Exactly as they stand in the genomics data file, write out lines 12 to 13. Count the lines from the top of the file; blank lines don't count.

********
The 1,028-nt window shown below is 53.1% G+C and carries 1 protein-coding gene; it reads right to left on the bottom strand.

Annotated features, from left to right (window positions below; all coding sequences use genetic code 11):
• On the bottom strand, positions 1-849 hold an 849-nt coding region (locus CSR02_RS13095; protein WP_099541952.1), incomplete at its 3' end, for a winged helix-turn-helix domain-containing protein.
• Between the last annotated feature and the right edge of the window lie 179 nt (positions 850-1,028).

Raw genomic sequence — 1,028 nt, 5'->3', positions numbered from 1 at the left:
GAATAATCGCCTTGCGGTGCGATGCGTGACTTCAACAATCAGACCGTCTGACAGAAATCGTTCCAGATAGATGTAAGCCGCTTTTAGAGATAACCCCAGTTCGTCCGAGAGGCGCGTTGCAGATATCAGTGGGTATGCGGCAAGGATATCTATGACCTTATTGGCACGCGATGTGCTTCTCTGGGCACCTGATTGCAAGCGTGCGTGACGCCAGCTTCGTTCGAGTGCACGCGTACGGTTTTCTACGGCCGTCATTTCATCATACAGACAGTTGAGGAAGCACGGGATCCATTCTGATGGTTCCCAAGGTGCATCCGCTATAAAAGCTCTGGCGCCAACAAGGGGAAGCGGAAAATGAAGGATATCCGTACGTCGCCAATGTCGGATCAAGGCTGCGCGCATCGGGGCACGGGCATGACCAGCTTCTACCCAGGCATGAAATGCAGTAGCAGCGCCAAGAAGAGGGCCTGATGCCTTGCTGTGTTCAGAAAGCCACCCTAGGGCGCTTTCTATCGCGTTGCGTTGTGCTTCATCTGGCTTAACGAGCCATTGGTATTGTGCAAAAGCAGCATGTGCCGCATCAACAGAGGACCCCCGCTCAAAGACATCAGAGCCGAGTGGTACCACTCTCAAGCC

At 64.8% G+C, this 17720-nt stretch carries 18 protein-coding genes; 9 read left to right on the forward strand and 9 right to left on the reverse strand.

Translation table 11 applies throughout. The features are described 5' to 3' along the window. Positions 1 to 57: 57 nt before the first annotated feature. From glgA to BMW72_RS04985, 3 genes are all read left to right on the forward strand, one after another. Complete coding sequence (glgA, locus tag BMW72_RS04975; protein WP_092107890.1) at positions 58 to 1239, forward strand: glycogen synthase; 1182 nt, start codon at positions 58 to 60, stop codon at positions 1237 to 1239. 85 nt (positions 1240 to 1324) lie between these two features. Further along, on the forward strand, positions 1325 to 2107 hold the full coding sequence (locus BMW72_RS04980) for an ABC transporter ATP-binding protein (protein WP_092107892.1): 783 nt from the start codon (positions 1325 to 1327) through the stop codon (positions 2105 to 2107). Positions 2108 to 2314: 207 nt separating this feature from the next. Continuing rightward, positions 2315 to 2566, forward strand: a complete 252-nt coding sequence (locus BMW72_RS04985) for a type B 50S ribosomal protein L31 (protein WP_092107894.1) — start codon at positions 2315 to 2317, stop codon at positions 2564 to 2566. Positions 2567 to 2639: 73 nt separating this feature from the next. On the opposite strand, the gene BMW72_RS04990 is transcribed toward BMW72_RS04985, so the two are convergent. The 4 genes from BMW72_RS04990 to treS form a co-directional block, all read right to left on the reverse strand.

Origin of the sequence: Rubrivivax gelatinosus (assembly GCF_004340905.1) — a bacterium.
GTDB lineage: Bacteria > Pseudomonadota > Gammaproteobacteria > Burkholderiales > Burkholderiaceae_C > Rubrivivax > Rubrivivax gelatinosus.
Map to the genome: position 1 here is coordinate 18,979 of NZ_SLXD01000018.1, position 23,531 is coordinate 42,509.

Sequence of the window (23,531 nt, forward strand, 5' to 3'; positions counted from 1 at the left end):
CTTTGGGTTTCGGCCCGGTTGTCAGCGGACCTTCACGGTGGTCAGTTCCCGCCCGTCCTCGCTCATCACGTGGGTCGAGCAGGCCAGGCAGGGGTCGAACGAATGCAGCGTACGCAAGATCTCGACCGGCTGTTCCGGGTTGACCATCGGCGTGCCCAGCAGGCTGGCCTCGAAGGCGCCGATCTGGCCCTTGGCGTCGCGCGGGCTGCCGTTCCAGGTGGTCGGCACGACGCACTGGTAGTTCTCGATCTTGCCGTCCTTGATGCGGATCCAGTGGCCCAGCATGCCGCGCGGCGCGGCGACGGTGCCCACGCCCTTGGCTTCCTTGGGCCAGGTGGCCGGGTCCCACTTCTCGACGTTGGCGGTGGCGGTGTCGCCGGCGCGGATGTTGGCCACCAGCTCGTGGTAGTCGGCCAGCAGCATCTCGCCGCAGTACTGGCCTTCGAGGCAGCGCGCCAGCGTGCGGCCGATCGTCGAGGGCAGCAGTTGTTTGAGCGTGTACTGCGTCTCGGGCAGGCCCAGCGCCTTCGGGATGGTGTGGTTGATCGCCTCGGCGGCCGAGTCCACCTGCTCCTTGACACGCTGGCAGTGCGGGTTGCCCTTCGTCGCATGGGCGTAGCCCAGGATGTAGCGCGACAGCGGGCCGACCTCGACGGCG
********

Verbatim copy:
Sequence of the window (23,531 nt, forward strand, 5' to 3'; positions counted from 1 at the left end):
CTTTGGGTTTCGGCCCGGTTGTCAGCGGACCTTCACGGTGGTCAGTTCCCGCCCGTCCTCGCTCATCACGTGGGTCGAGCAGGCCAGGCAGGGGTCGAACGAATGCAGCGTACGCAAGATCTCGACCGGCTGTTCCGGGTTGACCATCGGCGTGCCCAGCAGGCTGGCCTCGAAGGCGCCGATCTGGCCCTTGGCGTCGCGCGGGCTGCCGTTCCAGGTGGTCGGCACGACGCACTGGTAGTTCTCGATCTTGCCGTCCTTGATGCGGATCCAGTGGCCCAGCATGCCGCGCGGCGCGGCGACGGTGCCCACGCCCTTGGCTTCCTTGGGCCAGGTGGCCGGGTCCCACTTCTCGACGTTGGCGGTGGCGGTGTCGCCGGCGCGGATGTTGGCCACCAGCTCGTGGTAGTCGGCCAGCAGCATCTCGCCGCAGTACTGGCCTTCGAGGCAGCGCGCCAGCGTGCGGCCGATCGTCGAGGGCAGCAGTTGTTTGAGCGTGTACTGCGTCTCGGGCAGGCCCAGCGCCTTCGGGATGGTGTGGTTGATCGCCTCGGCGGCCGAGTCCACCTGCTCCTTGACACGCTGGCAGTGCGGGTTGCCCTTCGTCGCATGGGCGTAGCCCAGGATGTAGCGCGACAGCGGGCCGACCTCGACGGCG